First robot ‘suicide’ in South Korea: Overworked droid falls down stairs

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South Korea’s first ‘robot suicide’: Gumi City Council robot found unresponsive.

SOUTH KOREA, July 7: In a tragic incident that has stunned residents, a robot employed by the Gumi City Council was discovered unresponsive at the bottom of a two-meter staircase, leading to speculations of what locals are calling the country’s first “robot suicide.”

According to reports from The Daily Mail, the unsettling discovery unfolded on June 20th around 4 pm. Eyewitnesses recalled seeing the robot, known as ‘Robot Supervisor,’ exhibiting unusual behavior just moments before the incident. Witnesses described the robot circling in one spot as if sensing something before it tragically fell down the staircase.

Manufactured by Bear Robotics, a California-based company, city council authorities swiftly gathered the fragmented pieces of the robot for analysis and promptly dispatched them to the company’s headquarters. Despite these efforts, the exact cause behind the robot’s erratic behavior remains shrouded in mystery.

Unlike conventional robots confined to single-floor tasks, Robot Supervisor possessed advanced capabilities, navigating seamlessly between floors and even summoning elevators independently. A key asset to Gumi City Hall, the robot’s responsibilities included document deliveries, city promotions, and dispensing information to residents, earning it an official role within municipal operations.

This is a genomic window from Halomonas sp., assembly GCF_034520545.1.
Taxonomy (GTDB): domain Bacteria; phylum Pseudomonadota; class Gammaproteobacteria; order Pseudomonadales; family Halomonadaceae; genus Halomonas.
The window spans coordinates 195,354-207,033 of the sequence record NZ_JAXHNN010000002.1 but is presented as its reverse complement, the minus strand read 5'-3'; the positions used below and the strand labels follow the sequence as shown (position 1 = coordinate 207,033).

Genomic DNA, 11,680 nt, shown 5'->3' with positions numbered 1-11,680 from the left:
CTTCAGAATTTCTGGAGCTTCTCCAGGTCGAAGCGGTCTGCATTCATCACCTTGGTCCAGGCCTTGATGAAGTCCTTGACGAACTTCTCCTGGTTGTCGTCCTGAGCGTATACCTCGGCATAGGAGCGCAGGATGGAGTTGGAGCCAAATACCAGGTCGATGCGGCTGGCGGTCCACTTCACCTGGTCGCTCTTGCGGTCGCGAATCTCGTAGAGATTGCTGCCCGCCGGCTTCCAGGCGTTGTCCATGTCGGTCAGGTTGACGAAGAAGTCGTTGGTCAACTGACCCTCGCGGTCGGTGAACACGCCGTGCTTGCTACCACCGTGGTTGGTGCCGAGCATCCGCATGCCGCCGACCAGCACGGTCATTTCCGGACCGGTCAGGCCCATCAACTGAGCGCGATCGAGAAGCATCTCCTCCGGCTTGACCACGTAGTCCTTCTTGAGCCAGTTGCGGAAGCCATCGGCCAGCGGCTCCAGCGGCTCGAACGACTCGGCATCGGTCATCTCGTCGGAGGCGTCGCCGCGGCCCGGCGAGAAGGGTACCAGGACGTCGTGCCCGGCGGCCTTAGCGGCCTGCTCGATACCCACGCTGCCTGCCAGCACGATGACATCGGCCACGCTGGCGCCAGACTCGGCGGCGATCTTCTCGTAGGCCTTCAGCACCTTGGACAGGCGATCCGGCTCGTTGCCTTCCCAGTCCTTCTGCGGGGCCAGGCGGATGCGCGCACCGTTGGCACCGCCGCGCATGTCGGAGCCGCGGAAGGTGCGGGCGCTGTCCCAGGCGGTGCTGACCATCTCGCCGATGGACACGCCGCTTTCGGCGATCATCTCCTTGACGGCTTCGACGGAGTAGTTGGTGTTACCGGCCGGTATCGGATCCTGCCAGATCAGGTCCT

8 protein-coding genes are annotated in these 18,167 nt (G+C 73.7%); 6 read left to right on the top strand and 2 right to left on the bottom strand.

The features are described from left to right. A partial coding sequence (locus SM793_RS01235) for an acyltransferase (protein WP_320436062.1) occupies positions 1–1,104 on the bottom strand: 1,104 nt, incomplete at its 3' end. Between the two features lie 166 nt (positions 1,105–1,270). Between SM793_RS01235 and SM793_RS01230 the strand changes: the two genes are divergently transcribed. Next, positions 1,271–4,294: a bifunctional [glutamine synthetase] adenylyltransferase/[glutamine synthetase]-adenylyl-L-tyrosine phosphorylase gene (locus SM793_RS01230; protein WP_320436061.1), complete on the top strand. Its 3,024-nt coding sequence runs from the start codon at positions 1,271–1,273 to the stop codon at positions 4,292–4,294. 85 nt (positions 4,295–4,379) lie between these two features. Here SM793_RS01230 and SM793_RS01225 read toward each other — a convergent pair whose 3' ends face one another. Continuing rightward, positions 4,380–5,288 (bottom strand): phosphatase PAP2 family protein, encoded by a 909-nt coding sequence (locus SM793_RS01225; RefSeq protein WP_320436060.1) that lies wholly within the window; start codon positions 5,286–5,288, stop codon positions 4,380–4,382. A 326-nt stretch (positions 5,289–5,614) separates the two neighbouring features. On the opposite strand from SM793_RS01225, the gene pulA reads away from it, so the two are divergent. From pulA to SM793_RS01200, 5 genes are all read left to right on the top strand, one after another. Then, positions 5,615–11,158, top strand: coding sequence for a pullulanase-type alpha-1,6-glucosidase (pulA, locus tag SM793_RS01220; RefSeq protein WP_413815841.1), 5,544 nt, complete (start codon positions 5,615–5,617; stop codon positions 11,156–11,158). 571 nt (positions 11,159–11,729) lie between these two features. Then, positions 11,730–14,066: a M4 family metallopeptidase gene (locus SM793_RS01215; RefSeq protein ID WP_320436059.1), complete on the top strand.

Local media outlets quickly picked up on the incident, prompting widespread speculation about whether the robot’s workload contributed to its malfunction. City officials, however, have refrained from confirming any specific cause.

Appointed to duty in August of the previous year, Robot Supervisor represented a pioneering initiative in robotic assistance within the city. South Korea, known for its high density of industrial robots, with one for every ten human employees according to the International Federation of Robotics, has been at the forefront of integrating robotics into various sectors.

In response to inquiries about future robot deployments, Gumi City Council officials indicated there are currently no plans to replace the deceased Robot Supervisor, leaving the future of robotic assistance in municipal operations uncertain.

This incident recalls a previous instance in 2017 when a security robot named Steve in Washington, DC reportedly “died by suicide” after plunging into a fountain. Subsequent investigations revealed the incident was caused by the robot slipping on a loose brick surface, highlighting the unpredictable nature of robotic interactions in urban environments.

As the investigation into Robot Supervisor’s demise continues, questions remain about the role and integration of advanced robotics in public settings, prompting reflections on safety protocols and the evolving relationship between humans and machines.

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